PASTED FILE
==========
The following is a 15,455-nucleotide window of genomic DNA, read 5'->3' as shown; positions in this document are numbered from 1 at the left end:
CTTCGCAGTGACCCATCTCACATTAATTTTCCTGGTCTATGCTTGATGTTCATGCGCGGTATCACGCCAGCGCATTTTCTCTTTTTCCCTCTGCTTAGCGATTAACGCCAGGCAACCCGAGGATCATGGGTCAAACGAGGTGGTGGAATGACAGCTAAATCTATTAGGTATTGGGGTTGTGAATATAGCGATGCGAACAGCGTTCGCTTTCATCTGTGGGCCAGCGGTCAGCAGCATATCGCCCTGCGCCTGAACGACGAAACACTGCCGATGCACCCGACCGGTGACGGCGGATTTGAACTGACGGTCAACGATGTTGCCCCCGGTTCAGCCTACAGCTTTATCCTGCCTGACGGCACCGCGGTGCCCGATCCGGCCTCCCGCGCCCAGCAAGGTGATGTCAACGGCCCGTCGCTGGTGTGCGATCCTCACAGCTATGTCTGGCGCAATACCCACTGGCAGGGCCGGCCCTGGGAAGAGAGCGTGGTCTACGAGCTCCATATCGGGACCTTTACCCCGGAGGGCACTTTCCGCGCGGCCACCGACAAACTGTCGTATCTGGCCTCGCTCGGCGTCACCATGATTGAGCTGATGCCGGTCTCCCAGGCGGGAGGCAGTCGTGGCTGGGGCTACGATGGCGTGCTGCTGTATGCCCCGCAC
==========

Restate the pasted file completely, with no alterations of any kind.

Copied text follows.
The following is a 15,455-nucleotide window of genomic DNA, read 5'->3' as shown; positions in this document are numbered from 1 at the left end:
CTTCGCAGTGACCCATCTCACATTAATTTTCCTGGTCTATGCTTGATGTTCATGCGCGGTATCACGCCAGCGCATTTTCTCTTTTTCCCTCTGCTTAGCGATTAACGCCAGGCAACCCGAGGATCATGGGTCAAACGAGGTGGTGGAATGACAGCTAAATCTATTAGGTATTGGGGTTGTGAATATAGCGATGCGAACAGCGTTCGCTTTCATCTGTGGGCCAGCGGTCAGCAGCATATCGCCCTGCGCCTGAACGACGAAACACTGCCGATGCACCCGACCGGTGACGGCGGATTTGAACTGACGGTCAACGATGTTGCCCCCGGTTCAGCCTACAGCTTTATCCTGCCTGACGGCACCGCGGTGCCCGATCCGGCCTCCCGCGCCCAGCAAGGTGATGTCAACGGCCCGTCGCTGGTGTGCGATCCTCACAGCTATGTCTGGCGCAATACCCACTGGCAGGGCCGGCCCTGGGAAGAGAGCGTGGTCTACGAGCTCCATATCGGGACCTTTACCCCGGAGGGCACTTTCCGCGCGGCCACCGACAAACTGTCGTATCTGGCCTCGCTCGGCGTCACCATGATTGAGCTGATGCCGGTCTCCCAGGCGGGAGGCAGTCGTGGCTGGGGCTACGATGGCGTGCTGCTGTATGCCCCGCAC